After enough time, almost all bands run their course. But about 30 seconds into “Reboot the Mission” — the lead single from Glad All Over
— you realize that Jakob Dylan’s Wallflowers
are nowhere near that point and may in fact only be scratching their surface. It’s a damn fine formula for announcing a return after a seven-year studio absence: Create your own Clash track (complete with shuffle backbeat), recruit Mick Jones to play and sing on it, and insert a band roll call in the lyrics (“Welcome Jack [Irons], the new drummer/ He jammed with the mighty Joe Strummer/ I see Rami, Greg, and Stuart/ I gotta say it, ‘Jay [Joyce, producer], we’ve had it coming.’”) And it’s that demonstrable enthusiasm that makes Glad All Over
an inspired reboot rather than a depressing retread.
Aside from the lead single and the glowing, beat-oriented standout “Misfits and Lovers” (also featuring Mick Jones), Glad All Over doesn’t stray far from previous output but rather recharges reliable Wallflowers fare. On throwback “First One in the Car”, Dylan’s tightly bound vocals once again mingle with Rami Jaffee’s keyboards for that moody Wallflowers sound on a tale of Lincolns, boulevards, and underpasses — environs where “in the backseat you slip/ from a girl to a woman/ in less than a minute.” Other stellar tracks, like “Hospital for Sinners”, with its search-and-destroy drive, and The Attractions-era Costello-sounding “It Won’t Be Long (Till We’re Not Wrong Anymore)”, feel like nearby destinations that the band finally chose to drive out to and explore.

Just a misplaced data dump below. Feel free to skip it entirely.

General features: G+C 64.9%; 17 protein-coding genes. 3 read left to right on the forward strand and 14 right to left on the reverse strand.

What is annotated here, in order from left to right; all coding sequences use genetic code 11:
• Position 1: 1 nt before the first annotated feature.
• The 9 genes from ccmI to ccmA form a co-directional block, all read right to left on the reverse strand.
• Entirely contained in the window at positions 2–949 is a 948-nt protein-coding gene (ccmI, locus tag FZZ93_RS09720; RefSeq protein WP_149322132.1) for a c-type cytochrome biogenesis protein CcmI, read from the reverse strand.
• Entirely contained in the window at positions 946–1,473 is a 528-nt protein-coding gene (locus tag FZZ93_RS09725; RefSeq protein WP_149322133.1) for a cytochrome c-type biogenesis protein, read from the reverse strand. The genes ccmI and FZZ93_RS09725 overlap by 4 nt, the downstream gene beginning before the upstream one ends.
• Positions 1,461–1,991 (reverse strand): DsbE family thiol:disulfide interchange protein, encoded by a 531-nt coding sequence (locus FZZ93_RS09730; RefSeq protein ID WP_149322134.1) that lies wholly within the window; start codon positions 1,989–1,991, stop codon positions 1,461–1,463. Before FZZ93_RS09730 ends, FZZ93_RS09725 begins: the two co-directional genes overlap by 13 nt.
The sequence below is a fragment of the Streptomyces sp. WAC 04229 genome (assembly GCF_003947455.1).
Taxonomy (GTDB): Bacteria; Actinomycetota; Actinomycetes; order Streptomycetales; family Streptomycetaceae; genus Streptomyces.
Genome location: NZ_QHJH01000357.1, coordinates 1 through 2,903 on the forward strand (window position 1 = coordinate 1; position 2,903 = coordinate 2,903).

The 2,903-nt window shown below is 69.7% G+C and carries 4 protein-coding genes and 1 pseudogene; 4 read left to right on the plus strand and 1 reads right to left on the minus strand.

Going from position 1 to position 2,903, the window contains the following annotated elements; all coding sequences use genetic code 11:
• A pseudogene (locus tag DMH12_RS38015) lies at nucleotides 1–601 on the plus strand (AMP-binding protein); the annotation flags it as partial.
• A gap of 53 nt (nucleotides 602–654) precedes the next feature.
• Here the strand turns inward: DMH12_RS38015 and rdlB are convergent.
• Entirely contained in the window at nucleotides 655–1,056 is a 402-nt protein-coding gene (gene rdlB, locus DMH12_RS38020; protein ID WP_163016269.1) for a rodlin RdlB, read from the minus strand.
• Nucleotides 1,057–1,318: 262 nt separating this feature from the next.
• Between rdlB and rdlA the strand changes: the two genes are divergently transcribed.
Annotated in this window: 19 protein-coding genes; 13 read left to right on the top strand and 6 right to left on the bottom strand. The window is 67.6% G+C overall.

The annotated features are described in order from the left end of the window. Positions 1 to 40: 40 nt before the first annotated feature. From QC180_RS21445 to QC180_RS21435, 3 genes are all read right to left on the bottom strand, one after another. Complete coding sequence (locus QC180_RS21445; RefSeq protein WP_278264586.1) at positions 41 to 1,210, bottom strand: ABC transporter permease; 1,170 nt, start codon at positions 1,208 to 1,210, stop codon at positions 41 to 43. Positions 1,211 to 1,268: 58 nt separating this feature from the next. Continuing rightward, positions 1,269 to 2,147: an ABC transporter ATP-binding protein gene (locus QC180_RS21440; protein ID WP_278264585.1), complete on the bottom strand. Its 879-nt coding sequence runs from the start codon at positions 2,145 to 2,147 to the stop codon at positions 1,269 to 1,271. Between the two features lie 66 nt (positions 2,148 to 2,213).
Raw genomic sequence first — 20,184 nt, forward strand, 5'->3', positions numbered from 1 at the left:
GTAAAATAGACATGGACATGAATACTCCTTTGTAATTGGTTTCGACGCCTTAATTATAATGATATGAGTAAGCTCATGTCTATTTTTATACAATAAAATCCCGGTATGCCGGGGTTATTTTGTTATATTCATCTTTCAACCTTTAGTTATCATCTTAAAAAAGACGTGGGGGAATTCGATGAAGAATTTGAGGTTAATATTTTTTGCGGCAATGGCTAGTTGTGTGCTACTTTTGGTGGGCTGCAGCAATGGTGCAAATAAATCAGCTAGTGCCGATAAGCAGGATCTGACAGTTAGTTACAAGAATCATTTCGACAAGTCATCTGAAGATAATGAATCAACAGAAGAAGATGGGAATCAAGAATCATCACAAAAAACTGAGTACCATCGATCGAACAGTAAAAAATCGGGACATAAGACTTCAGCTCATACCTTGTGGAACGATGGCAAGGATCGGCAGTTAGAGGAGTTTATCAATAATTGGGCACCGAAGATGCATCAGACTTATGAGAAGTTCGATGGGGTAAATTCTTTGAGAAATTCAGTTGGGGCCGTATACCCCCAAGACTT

Glad All Over largely succeeds because it never devolves into simply getting the old band back together. Clearly, Jakob Dylan was ready to make a rock and roll record again, and who better to turn to than his former band plus… Jack Irons? Talk about the perks of being a Wallflower.
Essential Tracks: “Misfits and Lovers”, “Reboot the Mission”, and “First One in the Car”